DULLES, Va. -- Most of us who were alive probably remember exactly where we were on 9/11.
For Vaughn Allex of Leesburg, that memory is especially painful. He was an airline station agent at Dulles who checked in two of the hijackers. And for years, he's struggled with feelings of guilt.
Allex remembers the brothers came in late, and if he wasn’t so efficient, they might not have made the flight. He ran through a set series of questions: “Did you pack your own bag? Has it been in your possession?” He flagged them so they couldn’t get on the plane without their bags, but they ultimately passed through security.
It wasn’t until he returned to the airport on September 12 and FBI agents showed him the manifest that he realized what had happened. “I did it, didn’t I?” he said.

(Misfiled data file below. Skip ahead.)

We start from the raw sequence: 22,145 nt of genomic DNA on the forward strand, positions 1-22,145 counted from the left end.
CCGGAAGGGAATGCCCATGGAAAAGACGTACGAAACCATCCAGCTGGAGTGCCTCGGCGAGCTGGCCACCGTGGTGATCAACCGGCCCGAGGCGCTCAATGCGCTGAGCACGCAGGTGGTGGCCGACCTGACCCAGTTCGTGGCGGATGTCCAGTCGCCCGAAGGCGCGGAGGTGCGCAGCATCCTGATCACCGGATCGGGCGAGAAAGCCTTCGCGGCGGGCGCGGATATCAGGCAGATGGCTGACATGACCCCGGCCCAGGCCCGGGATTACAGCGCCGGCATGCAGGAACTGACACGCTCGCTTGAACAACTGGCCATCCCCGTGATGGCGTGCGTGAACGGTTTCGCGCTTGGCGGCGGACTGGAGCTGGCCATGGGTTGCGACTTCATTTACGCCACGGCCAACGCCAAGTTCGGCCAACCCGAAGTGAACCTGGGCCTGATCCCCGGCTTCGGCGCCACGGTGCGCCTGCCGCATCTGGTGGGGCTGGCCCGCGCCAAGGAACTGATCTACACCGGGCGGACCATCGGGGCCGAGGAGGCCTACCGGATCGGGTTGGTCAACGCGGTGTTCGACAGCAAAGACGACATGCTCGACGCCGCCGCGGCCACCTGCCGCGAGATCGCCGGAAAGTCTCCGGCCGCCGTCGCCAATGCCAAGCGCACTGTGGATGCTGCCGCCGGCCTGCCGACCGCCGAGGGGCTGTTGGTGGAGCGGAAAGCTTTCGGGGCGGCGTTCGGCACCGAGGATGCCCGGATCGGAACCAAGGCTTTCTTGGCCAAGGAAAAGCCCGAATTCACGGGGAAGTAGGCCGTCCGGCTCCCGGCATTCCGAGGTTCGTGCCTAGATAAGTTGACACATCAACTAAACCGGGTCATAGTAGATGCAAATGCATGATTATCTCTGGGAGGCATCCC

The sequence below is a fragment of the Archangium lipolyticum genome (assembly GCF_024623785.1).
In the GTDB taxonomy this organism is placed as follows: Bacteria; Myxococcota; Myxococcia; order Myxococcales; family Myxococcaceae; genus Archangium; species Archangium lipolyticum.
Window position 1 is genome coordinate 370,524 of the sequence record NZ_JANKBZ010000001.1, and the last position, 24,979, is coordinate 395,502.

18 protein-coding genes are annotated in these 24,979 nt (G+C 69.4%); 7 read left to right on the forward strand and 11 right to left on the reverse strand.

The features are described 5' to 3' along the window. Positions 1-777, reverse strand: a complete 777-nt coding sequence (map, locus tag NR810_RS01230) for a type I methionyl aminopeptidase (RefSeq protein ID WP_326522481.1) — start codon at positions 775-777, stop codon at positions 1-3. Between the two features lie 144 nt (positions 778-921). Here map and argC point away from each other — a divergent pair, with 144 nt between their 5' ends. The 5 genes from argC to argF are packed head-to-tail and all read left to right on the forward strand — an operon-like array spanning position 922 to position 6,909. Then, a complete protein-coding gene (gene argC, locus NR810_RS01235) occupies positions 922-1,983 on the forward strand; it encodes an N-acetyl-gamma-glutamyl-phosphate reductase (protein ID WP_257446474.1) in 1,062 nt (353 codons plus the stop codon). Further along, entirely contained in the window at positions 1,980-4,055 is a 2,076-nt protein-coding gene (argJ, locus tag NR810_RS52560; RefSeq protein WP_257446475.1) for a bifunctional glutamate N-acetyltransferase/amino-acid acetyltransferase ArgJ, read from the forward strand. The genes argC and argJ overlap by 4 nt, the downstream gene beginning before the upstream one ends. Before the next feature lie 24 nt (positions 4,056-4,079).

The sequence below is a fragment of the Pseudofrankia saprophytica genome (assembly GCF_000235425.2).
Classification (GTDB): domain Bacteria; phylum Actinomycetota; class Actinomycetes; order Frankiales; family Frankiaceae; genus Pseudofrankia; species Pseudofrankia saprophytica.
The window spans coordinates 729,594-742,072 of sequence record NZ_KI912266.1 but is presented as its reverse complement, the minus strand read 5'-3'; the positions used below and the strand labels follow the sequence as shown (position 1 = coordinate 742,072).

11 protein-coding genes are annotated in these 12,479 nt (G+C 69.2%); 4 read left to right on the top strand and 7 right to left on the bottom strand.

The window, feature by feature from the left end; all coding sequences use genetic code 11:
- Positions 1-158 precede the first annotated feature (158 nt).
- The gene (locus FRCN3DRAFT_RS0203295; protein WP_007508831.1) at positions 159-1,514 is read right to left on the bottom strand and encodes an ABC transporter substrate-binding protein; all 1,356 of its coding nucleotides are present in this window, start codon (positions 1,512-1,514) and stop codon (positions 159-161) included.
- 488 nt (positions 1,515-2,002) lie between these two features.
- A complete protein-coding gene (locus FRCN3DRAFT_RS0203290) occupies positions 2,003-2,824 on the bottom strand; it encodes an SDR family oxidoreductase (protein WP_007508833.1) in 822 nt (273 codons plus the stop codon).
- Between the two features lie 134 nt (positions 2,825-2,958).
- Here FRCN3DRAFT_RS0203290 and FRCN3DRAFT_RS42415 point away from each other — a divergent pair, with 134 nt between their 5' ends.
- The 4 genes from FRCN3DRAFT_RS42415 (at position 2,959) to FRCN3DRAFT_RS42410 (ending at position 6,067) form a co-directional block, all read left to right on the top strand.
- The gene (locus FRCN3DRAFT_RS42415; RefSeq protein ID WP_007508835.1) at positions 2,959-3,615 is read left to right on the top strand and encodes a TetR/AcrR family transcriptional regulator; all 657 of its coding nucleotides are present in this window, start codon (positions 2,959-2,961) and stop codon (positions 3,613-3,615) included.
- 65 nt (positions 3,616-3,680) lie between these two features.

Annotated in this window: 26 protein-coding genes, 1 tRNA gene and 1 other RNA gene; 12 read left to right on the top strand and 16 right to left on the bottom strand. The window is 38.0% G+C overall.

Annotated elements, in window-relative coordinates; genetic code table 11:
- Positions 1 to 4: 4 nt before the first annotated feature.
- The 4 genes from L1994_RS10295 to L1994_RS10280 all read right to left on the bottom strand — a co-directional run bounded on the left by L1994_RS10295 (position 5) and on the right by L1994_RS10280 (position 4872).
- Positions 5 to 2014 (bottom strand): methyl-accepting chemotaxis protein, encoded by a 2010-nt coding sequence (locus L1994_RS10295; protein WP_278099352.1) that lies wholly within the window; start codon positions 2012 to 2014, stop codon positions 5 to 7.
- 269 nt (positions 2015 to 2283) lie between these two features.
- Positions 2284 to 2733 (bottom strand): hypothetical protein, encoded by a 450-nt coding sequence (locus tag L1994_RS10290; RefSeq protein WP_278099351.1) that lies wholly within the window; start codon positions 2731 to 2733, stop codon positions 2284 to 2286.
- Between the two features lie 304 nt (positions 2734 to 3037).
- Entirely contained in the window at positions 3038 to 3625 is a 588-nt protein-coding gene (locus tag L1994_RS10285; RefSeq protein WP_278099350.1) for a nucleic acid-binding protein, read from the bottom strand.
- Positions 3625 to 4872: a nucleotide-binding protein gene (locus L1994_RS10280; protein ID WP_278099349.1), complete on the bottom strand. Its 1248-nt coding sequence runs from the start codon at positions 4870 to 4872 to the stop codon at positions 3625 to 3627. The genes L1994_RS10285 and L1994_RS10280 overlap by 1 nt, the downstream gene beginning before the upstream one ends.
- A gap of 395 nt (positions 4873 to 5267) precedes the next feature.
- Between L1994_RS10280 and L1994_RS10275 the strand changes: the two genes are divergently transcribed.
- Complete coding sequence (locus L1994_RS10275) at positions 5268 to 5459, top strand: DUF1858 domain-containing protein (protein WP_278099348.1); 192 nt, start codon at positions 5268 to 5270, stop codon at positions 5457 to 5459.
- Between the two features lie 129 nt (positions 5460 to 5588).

He was haunted by the memories of others he checked onto the doomed plane: a retired couple, children on a National Geographic trip.
He considered group therapy, but always felt he couldn’t face people who had lost loved ones – always felt like he was responsible.
He’s finally recovered. Writing and talking about it has helped. So has going to work at the Department of Homeland Security. But anytime the sky is especially blue, “9/11 blue,” the feelings come back.
On Sunday, Vaughn Allex will climb on his motorcycle at Dulles with scores of others, and Rattle the Runway with a commemorative ride to the Pentagon 9/11 Memorial. There he'll walk among the benches dedicated to some of those he checked in, and others he knew.
And like a lot of us, he'll remember.